Sunday, February 03, 2008

Food for arthropods, protective shields that ward off the evil eye, welcome mats or road side art?


They are often the first sounds of the day. Under the jamun coloured sky a gate opens, groaning and creaking, protesting at being woken up so early in the morning, Water is splashed from a chipped plastic bucket, not poured, not sprinkled but splashed. Handfuls scooped out and flung against the dusty earth before one’s home. And then a silence, punctuated by the shuffle of feet and the occasional jin-chuk of anklet bells. The length of this silence varies. It depends on the mood of anklet wearer, what day of the week it is, what month it is, auspiciousness levels and whether kaavi is to be added or not. During certain months, a subtle, unspoken rivalry comes in to play. Designs become more elaborate. Arabesques, curlicued flowers and chariots spill out on to the street. Adept hands turn bland rice powder in to menageries bursting with peacocks, butterflies, elephants and leaping fish. Without measuring aids pullis are spaced with military precision and then looped and joined together in an elaborate version of connect the dots. Like imperious rulers ordering about their court artisans, some women stand guard urging the hand that creates to go further, try harder and be more imaginative as though their glory is somehow reflected in these creations. But unlike monuments dedicated to lovers, portraits and poetry that are preserved for posterity, these works of art are ephemeral and will not live to see the next day.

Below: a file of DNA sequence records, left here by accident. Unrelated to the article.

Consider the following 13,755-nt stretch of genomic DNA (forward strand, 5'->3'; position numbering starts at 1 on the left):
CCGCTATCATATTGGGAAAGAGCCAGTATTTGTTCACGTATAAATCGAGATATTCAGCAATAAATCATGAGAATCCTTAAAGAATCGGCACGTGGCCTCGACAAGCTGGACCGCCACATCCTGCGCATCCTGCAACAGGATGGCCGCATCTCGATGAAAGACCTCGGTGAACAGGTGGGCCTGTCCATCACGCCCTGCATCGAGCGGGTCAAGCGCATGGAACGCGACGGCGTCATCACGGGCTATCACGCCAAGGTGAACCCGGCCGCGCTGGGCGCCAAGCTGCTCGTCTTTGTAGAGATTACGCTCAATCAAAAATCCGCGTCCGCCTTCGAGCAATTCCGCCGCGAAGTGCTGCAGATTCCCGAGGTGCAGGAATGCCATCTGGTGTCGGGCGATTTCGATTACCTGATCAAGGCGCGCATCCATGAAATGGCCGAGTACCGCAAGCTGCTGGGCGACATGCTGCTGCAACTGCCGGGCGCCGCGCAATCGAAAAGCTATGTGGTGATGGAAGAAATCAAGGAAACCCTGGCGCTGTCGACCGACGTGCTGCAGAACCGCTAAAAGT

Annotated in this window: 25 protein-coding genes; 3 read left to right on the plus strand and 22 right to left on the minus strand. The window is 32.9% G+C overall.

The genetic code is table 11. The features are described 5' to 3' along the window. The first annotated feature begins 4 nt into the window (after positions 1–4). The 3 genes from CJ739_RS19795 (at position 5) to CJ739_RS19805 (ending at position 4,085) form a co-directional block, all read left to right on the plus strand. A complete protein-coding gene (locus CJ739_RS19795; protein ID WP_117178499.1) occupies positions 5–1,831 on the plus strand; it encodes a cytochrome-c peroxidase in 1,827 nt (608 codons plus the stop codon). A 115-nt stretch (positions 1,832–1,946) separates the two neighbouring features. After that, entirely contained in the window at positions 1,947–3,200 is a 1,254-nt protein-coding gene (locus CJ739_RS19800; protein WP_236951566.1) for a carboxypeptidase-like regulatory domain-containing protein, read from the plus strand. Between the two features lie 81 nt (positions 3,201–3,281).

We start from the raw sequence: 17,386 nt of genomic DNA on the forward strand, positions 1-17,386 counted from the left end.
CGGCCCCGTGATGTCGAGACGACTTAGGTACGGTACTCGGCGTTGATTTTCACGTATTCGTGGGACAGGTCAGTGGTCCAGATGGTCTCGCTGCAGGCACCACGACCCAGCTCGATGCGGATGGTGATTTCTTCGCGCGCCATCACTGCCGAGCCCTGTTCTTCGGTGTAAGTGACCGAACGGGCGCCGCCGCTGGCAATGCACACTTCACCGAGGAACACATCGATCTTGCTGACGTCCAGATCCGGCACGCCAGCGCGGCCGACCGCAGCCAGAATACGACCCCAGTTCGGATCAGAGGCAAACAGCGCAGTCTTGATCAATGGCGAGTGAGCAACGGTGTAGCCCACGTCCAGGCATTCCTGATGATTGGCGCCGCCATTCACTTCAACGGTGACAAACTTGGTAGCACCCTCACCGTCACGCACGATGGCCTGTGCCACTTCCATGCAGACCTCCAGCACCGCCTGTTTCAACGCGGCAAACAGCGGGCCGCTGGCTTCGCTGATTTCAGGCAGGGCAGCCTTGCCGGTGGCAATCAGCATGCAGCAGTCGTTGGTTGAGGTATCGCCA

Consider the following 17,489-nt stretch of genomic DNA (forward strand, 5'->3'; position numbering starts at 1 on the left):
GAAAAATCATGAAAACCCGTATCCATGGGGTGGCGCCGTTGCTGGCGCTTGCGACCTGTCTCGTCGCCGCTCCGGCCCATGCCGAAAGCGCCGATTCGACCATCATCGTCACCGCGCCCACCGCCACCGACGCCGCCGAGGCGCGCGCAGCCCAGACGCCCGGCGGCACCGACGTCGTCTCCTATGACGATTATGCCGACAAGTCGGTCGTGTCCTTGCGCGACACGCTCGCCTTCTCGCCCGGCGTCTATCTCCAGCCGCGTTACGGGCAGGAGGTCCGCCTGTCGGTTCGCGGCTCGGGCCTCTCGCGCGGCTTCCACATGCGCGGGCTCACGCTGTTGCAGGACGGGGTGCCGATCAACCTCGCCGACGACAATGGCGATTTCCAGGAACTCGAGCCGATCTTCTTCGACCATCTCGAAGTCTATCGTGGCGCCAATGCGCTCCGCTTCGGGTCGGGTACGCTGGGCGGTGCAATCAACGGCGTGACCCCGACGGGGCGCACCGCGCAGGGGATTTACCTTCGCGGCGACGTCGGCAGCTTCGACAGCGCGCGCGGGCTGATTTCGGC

13 comments:

Ravages/CC said...

It is doubtful whether kolams are geometrical acts of kindness. It's also doubtful whether kolams are purificatory acts. They could be; most things are usually lots of things. There are a great many ways to purify something in Indian tradition; but kolams are unique, more or less, to south India. What do the kolam-artists say when they're asked why they draw these gorgeous graphs?

From Round Dice: Kolam, what the hand said

Read the whole thing. Super stuff (as is your post)

(Round dice link via Aadishtan)

Shyam said...

Ah, but the art is renewed every day :) That's the good part.

vivalavi said...

My favorite part of Marghazhi. My grandmother creates the most complicated and beautiful designs, it's an amazing sight to watch.

This is a pretty good one in itself. :)

Gayathri said...

Kolam! brings back my childhood memories! Big padi kolams for festivals, maargazhi with an added pooshani poo, little fights among the cousins on who will apply kaavi! Awesome days :)

Your blog is very interesting! Love the attention you give for tiny details..makes the readers to transform into the place you are writing about. Keep up the great work!

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radhika said...

i always envied my chittis and mannis who could put kolam in front of their doorsteps every morning so effortlessly...

very well written, as usual :-)

noon said...

Lovely post Shoefie! I used to enjoy this "unsaid rivalry" when we went to our grandmother's village for summer holidays...Esp on procession evenings, the creations were awesome. And during Margazhi, it was elaborate and beautiful...Enjoyed going back to those days while reading your post...

Jillu Madrasi said...

unspoken rivalry enna -- now there are kolam competitions in Mylapore every January.

who judges, who wins etc. still remains unknown.

But little girls and middle-aged mamas give stiff competition to the usual practioners of the intricate art.

Bhel Puri & Seekh Kabab said...

"these works of art are ephemeral and will not live to see the next day" - unless they are drawn on red brick while visiting your US-based children. In which case they linger on, fading reminders of parental visits.

Jillu Madrasi said...

Oh bhelpuri -- beautiful!

inba said...

Lovely post! Wish you had made a mention of the massive inferiority complex that these Margazhi Maharanis give kolam-challenged women like me :/

Divya Das said...

beautifully written..

Anonymous said...

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